Steve Locke honors Freddie Gray with public art installation
Boston-based artist Steve Locke never expected anyone to be remotely interested in his work — ever. He describes himself as a working person. He got a job as a secretary at the Massachusetts College of Art and Design and always thought that he would work four days a week and make his art three days a week. His goal was simply to make enough money to feed himself and support his artwork.
“I never cared what anybody thought,” he said in a one-on-one sit-down with the Banner earlier this month at the Isabella Stewart Gardner Museum. “I never thought anybody would be interested. I never did. It comes as a total shock to me that people have worked so hard on my behalf to help me realize my vision. And I’m deeply, deeply grateful to the Gardner, who has been wonderful to me.”
This vision includes his latest project, an installation called “Three Deliberate Grays for Freddie (A Memorial for Freddie Gray),” to be placed on the Anne H. Fitzpatrick Façade of the Gardner Museum on Evans Way on Tuesday, June 26.
The installation is an abstract portrait of Freddie Gray, the young African American man whose brutal treatment while in Baltimore Police custody led to his death in 2015 at the age of 25. The exhibit came about in part, Locke explained, because he had been “thinking about this sort of unmonitored open assault on people of color … and particularly the way people use policing.”
He added, “With Freddie Gray it followed a typical scenario where someone was targeted because of their skin color. And there was a narrative: ‘Oh, he had a knife,’ ‘Oh, he was dangerous,’ ‘Oh, he was wanted for something else,’ where it turned out none of those things were true. And then this man lost his life and no one was held accountable for it. That sort of narrative has happened way too many times in American life.”
After repeatedly seeing the videos of Gray being arrested and images of Gray in the hospital, as well as what Locke describes as “the sun-drenched photo of him on the street corner wearing that red shirt,” the images were seared into his brain. “I kept thinking about that loss, and how I wanted to mourn that loss,” he said.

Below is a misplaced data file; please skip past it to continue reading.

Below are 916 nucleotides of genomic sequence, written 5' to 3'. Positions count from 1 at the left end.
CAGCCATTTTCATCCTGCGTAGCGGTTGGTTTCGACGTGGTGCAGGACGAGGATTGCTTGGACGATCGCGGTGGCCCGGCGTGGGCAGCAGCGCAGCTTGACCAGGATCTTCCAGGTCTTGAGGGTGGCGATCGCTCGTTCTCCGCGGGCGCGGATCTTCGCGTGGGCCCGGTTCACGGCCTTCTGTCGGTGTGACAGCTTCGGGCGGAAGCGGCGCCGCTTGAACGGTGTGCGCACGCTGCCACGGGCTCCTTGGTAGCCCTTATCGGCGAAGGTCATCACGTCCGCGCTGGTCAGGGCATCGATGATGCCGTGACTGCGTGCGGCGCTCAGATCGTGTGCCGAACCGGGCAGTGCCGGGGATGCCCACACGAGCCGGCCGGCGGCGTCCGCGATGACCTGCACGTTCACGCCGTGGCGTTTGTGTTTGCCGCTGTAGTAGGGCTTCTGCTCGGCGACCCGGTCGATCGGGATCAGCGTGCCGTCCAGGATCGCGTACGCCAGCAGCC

For the façade installation, Locke generated three distinct monochromes by averaging the pixels of three individual photos of Gray that were frequently in the media. One is a family photo; one is from his arrest; and one is an image of Gray in the hospital on life support. The resulting colors form a time line of the life, suffering and death of Freddie Gray.
The Gardner residency
An artist-in-residence at the Gardner Museum in 2016, Locke is the 12th artist to create a temporary, site-specific work for the Museum’s façade since it first began commissioning billboard-sized art works. Pieranna Cavalchini, the Tom and Lisa Blumenthal Curator of Contemporary Art who directs the Artist-In-Residence Program, had followed Locke’s work for a number of years. She invited him as a resident “because of his work, which is really strong and getting stronger constantly,” she said. “And then there was an added bonus of just who Steve is as a person. He reaches out to people in the most amazing and generous way.”
There’s no curriculum or schedule created for Gardner artists-in-residence. They live in an apartment on the premises of the Gardner for a month and are given incredible access to the Museum and its collections. “The idea is to give the artist what I call the ‘gift of time,’ without asking for anything,” said Cavalchini. “It’s really allowing them to immerse themselves in the collection, which is an incredibly powerful resource. It’s a living place. The artists go where they want to go.”
Cavalchini added, “Most people end up doing work in some way that’s responsive to the collection. It’s always great because it’s new work in the voice of the present. … It’s a great alchemy. Some really great things have come out of it including this amazing façade that will be going up shortly.”
About his collaboration with the Gardner, Locke couldn’t be more thrilled. “I wanted to make a work that faced Mission Hill that spoke to the people who live there. The educational staff and the curatorial staff do wonderful work in outreach to bring people into this museum, the teens behind the scenes — all these kids have this relationship with this place which is fantastic to see.”
With nothing but praise for the Museum, Locke concluded by saying, “I come in here and I feel welcome here. I feel like this is my place and I want other people, especially people who live in this neighborhood, to feel like this is their museum. That’s what the Freddie Gray piece means to me. Probably more than anything as a projection of the museum’s affection for its community, and my own public act of mourning for Mr. Gray.”